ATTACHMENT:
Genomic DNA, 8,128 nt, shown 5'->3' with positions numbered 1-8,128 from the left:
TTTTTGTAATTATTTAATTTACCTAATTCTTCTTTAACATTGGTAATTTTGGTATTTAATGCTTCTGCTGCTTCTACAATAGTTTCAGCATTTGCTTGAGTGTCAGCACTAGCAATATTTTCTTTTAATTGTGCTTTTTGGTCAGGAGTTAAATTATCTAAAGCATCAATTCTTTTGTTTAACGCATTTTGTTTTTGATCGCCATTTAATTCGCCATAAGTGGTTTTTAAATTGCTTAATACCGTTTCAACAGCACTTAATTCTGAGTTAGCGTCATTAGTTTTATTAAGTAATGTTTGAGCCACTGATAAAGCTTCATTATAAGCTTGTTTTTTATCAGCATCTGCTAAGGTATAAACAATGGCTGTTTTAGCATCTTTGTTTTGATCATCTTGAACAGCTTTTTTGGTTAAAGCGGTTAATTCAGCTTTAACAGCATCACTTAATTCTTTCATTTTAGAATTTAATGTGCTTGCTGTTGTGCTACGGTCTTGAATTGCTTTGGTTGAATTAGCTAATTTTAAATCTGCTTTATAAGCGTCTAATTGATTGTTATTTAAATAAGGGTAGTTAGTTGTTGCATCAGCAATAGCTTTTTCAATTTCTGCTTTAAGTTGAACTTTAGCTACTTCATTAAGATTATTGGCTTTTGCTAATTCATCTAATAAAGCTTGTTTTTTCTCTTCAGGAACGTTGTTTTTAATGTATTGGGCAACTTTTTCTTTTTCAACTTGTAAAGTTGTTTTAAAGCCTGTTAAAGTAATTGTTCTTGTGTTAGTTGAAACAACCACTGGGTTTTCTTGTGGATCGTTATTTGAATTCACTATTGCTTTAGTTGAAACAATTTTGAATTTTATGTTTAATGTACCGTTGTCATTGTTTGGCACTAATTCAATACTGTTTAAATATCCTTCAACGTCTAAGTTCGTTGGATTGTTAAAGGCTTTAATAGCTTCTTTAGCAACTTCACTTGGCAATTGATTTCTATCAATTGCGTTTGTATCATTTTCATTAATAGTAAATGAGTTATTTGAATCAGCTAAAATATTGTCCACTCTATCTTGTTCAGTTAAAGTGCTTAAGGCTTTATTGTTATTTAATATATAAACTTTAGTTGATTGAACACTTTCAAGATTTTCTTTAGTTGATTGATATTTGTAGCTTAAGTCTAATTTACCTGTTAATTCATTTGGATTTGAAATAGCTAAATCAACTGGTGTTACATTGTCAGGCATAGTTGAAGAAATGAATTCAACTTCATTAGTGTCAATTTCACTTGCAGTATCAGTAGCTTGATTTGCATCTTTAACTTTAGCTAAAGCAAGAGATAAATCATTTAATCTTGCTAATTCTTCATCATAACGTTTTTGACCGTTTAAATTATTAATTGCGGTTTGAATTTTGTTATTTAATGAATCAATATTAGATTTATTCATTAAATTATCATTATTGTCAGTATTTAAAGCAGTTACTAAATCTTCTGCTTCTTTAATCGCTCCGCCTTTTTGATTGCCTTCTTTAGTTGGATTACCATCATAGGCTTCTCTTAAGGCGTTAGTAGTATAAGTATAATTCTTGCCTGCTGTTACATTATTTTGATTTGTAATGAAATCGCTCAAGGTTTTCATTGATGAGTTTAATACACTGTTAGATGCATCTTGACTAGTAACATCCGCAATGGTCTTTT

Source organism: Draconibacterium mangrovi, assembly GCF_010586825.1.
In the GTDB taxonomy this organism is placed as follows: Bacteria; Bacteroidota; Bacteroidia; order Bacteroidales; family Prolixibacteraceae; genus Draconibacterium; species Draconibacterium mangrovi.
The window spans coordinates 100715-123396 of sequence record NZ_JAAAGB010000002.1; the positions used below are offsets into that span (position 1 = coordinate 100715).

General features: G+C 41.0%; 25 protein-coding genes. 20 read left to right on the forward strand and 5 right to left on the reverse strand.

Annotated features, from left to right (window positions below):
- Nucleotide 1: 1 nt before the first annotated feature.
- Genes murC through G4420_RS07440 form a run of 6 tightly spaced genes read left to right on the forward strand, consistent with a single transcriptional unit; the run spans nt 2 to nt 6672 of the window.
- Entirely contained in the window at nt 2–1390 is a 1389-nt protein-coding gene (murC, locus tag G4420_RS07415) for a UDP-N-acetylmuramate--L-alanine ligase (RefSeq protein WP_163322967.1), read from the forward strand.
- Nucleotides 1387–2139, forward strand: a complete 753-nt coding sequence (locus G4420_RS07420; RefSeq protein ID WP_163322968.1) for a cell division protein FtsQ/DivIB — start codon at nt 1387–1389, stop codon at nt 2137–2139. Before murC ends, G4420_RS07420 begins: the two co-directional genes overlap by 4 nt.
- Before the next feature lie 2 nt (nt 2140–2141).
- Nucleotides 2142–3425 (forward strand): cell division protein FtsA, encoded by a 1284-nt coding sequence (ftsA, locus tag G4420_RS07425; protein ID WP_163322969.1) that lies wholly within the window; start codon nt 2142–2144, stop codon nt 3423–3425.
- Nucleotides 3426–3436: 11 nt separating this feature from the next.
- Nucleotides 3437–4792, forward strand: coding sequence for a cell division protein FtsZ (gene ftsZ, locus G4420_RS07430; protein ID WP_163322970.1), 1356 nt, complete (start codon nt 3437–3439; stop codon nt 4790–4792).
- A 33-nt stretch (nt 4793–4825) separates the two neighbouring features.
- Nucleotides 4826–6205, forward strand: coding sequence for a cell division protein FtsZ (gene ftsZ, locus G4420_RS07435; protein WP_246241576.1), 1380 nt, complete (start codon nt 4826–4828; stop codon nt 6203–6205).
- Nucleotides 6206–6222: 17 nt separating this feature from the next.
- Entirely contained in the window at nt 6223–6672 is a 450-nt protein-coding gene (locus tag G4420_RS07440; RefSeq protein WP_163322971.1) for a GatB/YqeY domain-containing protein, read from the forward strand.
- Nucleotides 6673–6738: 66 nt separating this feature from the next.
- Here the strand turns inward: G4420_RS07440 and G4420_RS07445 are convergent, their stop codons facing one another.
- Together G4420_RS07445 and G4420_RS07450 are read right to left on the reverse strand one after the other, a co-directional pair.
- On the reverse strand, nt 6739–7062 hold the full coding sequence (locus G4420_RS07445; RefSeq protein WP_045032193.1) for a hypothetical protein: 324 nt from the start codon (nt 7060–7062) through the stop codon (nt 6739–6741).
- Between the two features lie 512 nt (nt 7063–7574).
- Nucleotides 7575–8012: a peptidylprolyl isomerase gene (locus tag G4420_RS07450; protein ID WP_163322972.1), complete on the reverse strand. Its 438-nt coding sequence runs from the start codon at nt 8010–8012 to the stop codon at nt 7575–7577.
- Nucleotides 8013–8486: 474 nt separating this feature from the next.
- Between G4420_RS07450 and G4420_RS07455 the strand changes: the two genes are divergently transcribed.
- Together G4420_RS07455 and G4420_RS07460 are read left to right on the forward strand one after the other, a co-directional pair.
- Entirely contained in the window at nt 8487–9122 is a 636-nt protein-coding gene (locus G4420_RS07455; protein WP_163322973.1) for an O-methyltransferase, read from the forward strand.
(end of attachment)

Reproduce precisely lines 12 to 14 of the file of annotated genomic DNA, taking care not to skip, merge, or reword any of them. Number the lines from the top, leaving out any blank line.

- Before the next feature lie 2 nt (nt 2140–2141).
- Nucleotides 2142–3425 (forward strand): cell division protein FtsA, encoded by a 1284-nt coding sequence (ftsA, locus tag G4420_RS07425; protein ID WP_163322969.1) that lies wholly within the window; start codon nt 2142–2144, stop codon nt 3423–3425.
- Nucleotides 3426–3436: 11 nt separating this feature from the next.